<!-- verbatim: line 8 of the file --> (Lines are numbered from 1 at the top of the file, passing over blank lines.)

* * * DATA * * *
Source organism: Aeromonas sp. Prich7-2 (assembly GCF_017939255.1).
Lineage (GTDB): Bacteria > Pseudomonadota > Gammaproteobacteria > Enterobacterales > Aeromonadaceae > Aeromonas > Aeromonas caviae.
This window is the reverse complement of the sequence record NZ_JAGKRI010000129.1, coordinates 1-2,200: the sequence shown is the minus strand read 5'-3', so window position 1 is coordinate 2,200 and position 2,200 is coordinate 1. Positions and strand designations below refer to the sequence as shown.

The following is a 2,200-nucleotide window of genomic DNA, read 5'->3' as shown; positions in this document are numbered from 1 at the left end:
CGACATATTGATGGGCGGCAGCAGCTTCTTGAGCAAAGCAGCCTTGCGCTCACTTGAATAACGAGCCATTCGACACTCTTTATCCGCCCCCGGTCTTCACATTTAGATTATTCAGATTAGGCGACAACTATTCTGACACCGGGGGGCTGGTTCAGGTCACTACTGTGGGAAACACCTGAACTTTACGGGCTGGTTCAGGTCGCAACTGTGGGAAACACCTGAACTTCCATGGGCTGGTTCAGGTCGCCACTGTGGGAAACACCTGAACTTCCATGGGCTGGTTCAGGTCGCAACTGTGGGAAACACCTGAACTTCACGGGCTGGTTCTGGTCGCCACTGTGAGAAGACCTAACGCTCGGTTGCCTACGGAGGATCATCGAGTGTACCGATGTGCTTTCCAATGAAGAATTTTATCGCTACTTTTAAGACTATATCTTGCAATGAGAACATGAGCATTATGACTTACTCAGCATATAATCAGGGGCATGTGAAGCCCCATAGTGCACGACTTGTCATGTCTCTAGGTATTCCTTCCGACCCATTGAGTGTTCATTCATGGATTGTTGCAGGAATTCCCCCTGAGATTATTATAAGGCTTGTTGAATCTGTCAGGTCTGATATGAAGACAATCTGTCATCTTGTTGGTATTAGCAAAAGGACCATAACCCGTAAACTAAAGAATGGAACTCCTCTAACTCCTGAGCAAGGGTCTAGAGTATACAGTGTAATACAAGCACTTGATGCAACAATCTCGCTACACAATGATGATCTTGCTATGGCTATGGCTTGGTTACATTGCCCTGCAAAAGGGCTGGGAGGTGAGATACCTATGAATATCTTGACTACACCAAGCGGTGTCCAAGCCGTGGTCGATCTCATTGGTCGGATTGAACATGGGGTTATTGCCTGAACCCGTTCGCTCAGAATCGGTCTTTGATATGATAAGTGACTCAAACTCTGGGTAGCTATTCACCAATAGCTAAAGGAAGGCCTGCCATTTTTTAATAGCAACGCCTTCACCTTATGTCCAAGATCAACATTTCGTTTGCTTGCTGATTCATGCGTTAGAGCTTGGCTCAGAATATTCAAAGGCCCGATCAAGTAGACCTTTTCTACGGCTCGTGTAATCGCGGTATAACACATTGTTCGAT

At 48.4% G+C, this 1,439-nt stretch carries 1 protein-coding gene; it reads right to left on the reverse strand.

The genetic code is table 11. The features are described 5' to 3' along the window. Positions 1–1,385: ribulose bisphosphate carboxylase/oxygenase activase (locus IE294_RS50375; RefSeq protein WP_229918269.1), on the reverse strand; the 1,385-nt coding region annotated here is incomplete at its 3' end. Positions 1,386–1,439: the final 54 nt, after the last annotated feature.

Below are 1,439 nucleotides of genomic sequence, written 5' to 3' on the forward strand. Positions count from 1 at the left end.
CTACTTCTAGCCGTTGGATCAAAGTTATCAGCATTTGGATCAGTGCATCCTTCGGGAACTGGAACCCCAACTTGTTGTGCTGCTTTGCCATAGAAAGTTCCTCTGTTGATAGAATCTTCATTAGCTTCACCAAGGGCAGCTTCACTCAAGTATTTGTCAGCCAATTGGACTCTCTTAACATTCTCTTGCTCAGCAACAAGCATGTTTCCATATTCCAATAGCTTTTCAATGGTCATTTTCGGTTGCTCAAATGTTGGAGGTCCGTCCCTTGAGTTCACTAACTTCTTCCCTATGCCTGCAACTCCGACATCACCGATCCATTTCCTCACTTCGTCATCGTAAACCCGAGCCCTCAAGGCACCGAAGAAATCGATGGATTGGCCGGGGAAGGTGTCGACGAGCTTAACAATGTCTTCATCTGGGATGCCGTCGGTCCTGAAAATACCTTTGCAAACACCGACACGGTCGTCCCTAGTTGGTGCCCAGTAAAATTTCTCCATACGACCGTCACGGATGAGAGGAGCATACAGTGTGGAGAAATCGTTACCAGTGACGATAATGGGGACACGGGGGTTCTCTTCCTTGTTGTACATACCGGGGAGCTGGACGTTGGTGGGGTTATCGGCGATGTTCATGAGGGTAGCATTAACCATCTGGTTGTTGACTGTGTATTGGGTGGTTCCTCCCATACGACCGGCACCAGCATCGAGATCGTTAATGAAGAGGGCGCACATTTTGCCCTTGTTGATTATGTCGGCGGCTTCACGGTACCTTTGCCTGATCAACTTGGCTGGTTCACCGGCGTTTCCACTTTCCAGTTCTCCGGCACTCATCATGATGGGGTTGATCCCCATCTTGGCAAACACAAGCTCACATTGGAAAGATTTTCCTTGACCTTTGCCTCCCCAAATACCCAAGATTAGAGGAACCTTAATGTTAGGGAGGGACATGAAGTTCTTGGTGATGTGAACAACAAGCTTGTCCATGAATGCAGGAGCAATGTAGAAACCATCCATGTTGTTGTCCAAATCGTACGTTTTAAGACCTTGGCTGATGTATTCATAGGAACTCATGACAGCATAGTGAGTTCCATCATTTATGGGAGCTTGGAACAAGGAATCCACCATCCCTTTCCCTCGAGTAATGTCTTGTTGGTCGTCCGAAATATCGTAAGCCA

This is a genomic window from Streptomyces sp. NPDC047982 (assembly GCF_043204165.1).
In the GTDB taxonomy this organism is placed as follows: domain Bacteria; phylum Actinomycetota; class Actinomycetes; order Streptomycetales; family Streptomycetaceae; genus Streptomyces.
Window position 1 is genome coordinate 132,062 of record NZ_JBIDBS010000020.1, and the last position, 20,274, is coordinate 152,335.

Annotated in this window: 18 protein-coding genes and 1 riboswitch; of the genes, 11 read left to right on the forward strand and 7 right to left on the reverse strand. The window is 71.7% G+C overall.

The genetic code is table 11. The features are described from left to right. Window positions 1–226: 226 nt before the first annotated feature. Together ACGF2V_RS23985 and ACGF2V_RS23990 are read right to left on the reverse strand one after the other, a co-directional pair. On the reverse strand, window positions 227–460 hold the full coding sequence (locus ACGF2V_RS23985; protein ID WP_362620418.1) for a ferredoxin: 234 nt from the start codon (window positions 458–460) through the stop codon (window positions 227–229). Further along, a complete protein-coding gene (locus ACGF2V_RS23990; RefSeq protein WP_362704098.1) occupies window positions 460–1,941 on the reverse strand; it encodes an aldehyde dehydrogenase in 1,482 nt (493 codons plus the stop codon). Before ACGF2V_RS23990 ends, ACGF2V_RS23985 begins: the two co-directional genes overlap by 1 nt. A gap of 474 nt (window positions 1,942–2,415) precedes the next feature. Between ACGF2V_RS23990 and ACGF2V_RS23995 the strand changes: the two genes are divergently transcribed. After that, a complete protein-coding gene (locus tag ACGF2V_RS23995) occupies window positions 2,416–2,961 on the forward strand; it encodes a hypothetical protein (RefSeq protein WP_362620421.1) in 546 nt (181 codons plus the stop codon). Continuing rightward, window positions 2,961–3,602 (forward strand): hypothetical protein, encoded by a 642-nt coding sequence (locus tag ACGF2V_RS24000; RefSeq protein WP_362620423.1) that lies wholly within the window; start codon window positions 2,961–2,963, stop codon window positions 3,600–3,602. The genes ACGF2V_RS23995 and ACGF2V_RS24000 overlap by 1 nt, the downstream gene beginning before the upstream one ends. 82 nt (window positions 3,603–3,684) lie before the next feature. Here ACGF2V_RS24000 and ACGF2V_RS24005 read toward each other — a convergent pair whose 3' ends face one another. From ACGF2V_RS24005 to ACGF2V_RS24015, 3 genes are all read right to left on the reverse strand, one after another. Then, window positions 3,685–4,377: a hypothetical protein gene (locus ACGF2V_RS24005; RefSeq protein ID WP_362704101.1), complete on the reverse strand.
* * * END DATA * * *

Below are 1,439 nucleotides of genomic sequence, written 5' to 3' on the forward strand. Positions count from 1 at the left end.